REV. LEWELLYN PRATT, D.D., NORWICH: Pastor Broadway Congregational Church.
The subject of this sketch was born in Saybrook (now Essex), in this state, August 8, 1832. In his youth he was
a pupil at Essex and Durham Academies, and was afterward graduated at Williams College. He was ordained to the
ministry by the Philadelphia Presbytery in 1864. For several years he was professor in the National Deaf Mute College
of Washington, D.C., and of Knox College, Galesburg, Ill., preaching more or less while serving as professor; for
some time at the New York Avenue Presbyterian Church of Washington, and for two years at the second Presbyterian
Church of Galesburg. In 1870 the Congregational Church of North Adams called him to its pastorate, where he labored
with marked success, until Williams College, his alma mater, invited him to the professorship of rhetoric. Thence,
in 1880, he was called to the chair of practical theology in the Hartford Theological Seminary, where he remained
until the spring of 1888, resigning to accept the pastorate of the Broadway Congregational Church of Norwich, Conn.,
where he continues to labor with great acceptance. Not inappropriately he might still carry the title of "Professor
of Practical Theology," for in all departments of church work he is eminently practical, not only finding
time to attend to the many duties of his own church and various calls for occasional sermons and addresses, but
also co operates, or rather leads, in many movements of reform, being identified with the charities and reforms
of his own city and state, rendering valuable service by his wisdom and tact, and exercising in them all a thorough
catholicity of spirit. The church over which he is pastor, through its commanding influence, contributes to his
strength; it being_ not only the largest Protestant church of Norwich, but in a sense the representative church
of that half of Connecticut lying east of the river.
The secret of Professor Pratt's success as an educator and preacher lies not in the predominance of one talent,
but rather in a rare and happy combination of gifts. A commanding presence, genial disposition, thoroughness and
tact, yet withal a becoming modesty, unite to form in him a well rounded man. As an educator, his broad and accurate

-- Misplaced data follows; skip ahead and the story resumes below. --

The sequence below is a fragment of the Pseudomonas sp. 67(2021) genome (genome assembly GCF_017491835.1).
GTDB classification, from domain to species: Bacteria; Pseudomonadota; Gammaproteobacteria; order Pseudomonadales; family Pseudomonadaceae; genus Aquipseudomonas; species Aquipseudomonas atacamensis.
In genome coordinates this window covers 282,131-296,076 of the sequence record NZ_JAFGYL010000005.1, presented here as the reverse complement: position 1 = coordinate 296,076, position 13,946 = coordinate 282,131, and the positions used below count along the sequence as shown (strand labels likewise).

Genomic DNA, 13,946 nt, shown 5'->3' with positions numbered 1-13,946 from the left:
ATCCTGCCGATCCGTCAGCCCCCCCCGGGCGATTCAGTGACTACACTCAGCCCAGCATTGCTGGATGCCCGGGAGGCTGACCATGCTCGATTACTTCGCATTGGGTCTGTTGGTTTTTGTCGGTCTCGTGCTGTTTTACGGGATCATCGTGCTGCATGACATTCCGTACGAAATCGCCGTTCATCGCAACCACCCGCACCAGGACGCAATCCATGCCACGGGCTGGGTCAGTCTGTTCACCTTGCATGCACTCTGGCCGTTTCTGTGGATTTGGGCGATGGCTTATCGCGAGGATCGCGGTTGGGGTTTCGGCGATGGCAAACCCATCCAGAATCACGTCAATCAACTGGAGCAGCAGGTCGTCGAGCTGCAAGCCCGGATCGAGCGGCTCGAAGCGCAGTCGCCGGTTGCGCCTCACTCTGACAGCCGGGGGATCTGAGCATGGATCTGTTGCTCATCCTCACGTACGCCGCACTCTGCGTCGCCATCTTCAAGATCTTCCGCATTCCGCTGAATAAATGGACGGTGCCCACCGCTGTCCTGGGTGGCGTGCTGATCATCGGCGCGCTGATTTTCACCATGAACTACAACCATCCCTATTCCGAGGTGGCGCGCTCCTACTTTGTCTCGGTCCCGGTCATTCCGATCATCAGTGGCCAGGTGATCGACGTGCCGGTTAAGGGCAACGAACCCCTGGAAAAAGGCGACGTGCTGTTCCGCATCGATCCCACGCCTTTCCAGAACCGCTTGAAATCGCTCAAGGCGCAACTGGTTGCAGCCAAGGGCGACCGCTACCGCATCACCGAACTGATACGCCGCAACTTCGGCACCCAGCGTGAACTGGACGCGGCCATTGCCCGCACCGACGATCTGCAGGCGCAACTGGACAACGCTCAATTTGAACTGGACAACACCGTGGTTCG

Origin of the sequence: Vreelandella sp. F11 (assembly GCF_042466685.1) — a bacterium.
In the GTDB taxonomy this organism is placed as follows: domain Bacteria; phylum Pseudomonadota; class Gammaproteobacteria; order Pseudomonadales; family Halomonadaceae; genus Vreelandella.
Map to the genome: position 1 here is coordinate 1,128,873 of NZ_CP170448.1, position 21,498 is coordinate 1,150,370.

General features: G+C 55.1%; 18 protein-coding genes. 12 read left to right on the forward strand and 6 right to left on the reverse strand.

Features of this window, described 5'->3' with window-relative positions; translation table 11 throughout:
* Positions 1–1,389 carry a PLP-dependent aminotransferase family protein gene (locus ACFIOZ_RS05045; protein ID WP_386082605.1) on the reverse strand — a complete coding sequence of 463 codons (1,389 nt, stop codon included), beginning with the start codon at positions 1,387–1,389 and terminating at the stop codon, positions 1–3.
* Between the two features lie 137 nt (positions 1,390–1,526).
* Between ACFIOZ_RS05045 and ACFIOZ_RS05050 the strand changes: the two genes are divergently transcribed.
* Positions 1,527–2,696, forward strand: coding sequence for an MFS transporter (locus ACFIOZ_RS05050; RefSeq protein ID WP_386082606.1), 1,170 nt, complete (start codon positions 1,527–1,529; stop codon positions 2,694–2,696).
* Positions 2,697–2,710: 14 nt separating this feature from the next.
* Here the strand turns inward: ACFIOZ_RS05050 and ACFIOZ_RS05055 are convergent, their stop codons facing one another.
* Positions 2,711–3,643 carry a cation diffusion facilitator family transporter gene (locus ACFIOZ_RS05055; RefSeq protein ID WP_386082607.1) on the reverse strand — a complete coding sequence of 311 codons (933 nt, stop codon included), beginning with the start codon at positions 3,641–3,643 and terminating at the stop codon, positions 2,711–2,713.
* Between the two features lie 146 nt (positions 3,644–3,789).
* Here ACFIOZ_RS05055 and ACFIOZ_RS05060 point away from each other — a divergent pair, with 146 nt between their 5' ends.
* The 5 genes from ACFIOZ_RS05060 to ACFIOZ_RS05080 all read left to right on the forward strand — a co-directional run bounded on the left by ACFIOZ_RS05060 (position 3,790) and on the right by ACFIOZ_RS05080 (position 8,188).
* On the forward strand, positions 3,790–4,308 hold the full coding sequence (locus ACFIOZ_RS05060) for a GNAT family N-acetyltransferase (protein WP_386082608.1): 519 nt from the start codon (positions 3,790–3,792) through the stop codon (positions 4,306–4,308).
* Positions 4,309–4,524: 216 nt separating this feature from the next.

knowledge led the students to have confidence in him, while his genial bearing gave them confidence in themselves.
If possible, he was even more to the students outside than within the classroom, a friend and counsellor to whom
they naturally came with their troubles. Not unnaturally many of these former pupils continue to turn to him for
counsel, while the institutions with which he has been connected have shown their appreciation of his talents -
Williams College, by conferring upon him the degree of D.D. in 1877, and later by electing him a trustee; and Hartford
Theological Seminary, by electing him to the same office. The latter of these he continues to fill. As a preacher,
he masters his subject, covers thoroughly all the ground, gets at and gives the kernel. The analysis is correct,
delivery easy and forceful, the voice clear and resonant, and the manner full of earnestness. His delightful social
accomplishments, too, are an important auxiliary to his professional success; as the influences which attend companionship
with the cultured and refined are conceded to be among the most fascinating and powerful that can be exerted.
Professor Pratt was married early in life to Miss Sarah Putnam Gulliver. They have one son, Waldo S Pratt, A.M.,
professor of music and hymnology in the Hartford Theological Seminary.
Illustrated Popular Biography
Compiled and Published by J. A. Spalding
Press of the Case, Lockwood & Brainard Co.
Hartford, Conn. 1891
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